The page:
Gonzalez initially took his demos into Pearson's Berlin studio for preproduction before traveling to Rockfield Studios in South Wales for production and mixing with Thomas. “I did mostly sound-design stuff and a bit of arranging,” Pearson says. “‘Couleurs,'' for example, was pretty much just an eight-bar chord loop when Anthony arrived in Berlin, and he wanted to make a dance track, although it ended up as something else. Maybe I helped open up the sound palette a bit, added some wonkier analog-synth sound elements and effects treatments and things. I was a little bewildered at first that Anthony does all his work with just a couple of keyboards and uses the same patches repeatedly, but after awhile it made sense. The signature sounds that he uses are part of his identity as an artist, and if you change them too much, you change what makes him so distinctive and appealing.”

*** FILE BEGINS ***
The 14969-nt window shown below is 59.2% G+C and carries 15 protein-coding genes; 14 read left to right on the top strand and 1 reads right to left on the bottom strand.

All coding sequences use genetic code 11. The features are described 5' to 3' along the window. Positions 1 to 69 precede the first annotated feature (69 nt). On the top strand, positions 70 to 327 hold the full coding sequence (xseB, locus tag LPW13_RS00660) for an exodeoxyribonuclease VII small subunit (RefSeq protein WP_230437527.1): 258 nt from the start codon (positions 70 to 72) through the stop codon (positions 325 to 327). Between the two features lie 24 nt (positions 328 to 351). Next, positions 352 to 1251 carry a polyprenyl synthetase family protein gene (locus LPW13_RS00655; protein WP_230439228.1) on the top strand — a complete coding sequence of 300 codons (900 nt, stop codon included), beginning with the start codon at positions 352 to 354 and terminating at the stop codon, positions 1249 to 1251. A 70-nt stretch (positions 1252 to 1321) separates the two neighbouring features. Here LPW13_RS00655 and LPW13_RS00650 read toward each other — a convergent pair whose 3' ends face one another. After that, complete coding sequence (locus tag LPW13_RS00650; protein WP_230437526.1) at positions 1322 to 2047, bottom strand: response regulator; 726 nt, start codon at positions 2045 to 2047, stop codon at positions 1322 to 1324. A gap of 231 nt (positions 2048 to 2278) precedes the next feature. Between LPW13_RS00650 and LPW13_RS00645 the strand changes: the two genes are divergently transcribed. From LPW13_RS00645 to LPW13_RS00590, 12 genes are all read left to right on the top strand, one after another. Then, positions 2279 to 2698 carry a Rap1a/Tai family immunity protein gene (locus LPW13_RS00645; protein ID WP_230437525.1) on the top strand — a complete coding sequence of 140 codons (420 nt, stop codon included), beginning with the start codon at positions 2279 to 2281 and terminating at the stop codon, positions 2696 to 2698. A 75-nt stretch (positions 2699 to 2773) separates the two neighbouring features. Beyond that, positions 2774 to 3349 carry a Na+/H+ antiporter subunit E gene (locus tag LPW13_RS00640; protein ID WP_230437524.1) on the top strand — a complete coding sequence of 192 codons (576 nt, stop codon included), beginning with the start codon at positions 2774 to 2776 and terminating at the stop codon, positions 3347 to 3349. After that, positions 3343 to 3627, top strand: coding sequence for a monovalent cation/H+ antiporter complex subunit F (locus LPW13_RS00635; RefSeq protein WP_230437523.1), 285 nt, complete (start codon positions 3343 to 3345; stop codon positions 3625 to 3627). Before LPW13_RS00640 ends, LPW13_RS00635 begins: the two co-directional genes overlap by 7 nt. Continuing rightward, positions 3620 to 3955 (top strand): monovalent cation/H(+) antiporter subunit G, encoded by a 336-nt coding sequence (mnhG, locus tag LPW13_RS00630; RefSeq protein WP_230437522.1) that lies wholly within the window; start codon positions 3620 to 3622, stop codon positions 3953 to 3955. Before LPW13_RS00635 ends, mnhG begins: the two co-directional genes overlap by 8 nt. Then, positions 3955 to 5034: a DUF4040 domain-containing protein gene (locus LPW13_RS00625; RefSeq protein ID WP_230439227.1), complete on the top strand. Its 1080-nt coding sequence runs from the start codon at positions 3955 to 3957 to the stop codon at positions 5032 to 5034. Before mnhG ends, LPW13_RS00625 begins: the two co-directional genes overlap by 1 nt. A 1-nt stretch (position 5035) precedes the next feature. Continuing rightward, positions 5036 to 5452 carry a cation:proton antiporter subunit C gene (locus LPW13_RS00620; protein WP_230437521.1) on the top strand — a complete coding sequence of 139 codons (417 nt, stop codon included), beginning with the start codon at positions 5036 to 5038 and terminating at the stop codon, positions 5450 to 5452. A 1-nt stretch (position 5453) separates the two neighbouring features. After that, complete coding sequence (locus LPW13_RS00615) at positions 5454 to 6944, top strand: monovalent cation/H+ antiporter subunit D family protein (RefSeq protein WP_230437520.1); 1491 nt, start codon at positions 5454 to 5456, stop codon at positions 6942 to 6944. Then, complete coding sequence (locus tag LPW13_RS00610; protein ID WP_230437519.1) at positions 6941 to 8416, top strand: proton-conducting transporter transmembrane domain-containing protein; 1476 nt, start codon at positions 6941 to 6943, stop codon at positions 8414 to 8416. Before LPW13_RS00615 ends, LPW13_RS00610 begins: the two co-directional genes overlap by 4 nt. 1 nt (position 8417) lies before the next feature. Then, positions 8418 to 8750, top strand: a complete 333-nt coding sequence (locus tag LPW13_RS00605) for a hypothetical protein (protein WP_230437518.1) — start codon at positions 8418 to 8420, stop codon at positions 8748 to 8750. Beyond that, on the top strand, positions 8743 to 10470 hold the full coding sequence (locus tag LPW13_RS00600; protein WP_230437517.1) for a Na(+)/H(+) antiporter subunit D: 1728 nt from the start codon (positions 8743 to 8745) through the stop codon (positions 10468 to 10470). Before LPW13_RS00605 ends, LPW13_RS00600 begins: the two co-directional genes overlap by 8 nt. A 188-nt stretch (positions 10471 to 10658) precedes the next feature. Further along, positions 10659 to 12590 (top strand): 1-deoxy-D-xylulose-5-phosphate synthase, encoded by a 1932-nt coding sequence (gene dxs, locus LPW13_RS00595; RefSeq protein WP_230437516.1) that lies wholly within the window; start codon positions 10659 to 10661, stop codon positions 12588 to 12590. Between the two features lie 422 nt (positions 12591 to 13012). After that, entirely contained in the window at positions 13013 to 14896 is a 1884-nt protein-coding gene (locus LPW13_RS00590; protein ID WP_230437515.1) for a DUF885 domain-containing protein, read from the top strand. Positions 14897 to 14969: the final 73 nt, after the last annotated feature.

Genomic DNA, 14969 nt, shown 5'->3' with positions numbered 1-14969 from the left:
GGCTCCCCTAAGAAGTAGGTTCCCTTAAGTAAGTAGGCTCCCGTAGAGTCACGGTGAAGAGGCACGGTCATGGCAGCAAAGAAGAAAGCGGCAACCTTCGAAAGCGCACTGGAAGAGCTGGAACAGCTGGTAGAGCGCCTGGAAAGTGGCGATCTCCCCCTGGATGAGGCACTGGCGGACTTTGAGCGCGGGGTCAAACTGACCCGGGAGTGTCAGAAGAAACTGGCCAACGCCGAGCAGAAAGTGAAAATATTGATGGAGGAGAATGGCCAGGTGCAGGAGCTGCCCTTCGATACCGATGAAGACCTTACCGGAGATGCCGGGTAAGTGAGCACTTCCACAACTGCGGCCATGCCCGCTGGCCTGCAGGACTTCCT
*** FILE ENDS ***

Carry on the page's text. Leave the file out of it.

With preproduction complete, Gonzalez met with the team at Rockfield Studios to produce and mix the album. A highly recognizable name, Rockfield Studios has been the birthing place of albums from the likes of Queen, Black Sabbath, Oasis and New Order. The recording took approximately three weeks and ran smoothly, thanks to clearly defined roles. For example, having worked with Gonzalez in the past, Maurin knew exactly what type of drum fills he was looking for. Pearson's primary role in the final production stages was dedicated to working on “Couleurs” and cutting stuff up with his laptop. “During the actual production stage, I did more editing and programming and added a few other ideas along the way,” Pearson says. “We wanted to have a percussion battery [aka marching drumline] on ‘Couleurs,'' but our drummer, Loïc, didn't have any percussion and there was none at the studio. So I wandered off for a couple of hours, had a look around the farm where Rockfield Studios is located and came back with a roof slate; a rusty metal cog, which I suspended from a string; some jars; and a metal gravy boat from the kitchen, which made a decent-sounding cowbell. I think they thought I was insane as I brought this stuff into the studio, but we miked it up and it sounded great.”